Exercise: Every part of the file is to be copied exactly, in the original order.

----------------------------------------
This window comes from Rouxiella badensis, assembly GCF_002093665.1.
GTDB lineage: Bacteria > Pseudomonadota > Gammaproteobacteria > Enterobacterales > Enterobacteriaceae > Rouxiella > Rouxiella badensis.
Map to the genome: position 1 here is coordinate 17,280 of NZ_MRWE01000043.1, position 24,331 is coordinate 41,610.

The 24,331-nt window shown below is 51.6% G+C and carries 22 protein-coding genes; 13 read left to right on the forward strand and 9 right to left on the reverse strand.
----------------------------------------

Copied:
This window comes from Rouxiella badensis, assembly GCF_002093665.1.
GTDB lineage: Bacteria > Pseudomonadota > Gammaproteobacteria > Enterobacterales > Enterobacteriaceae > Rouxiella > Rouxiella badensis.
Map to the genome: position 1 here is coordinate 17,280 of NZ_MRWE01000043.1, position 24,331 is coordinate 41,610.

The 24,331-nt window shown below is 51.6% G+C and carries 22 protein-coding genes; 13 read left to right on the forward strand and 9 right to left on the reverse strand.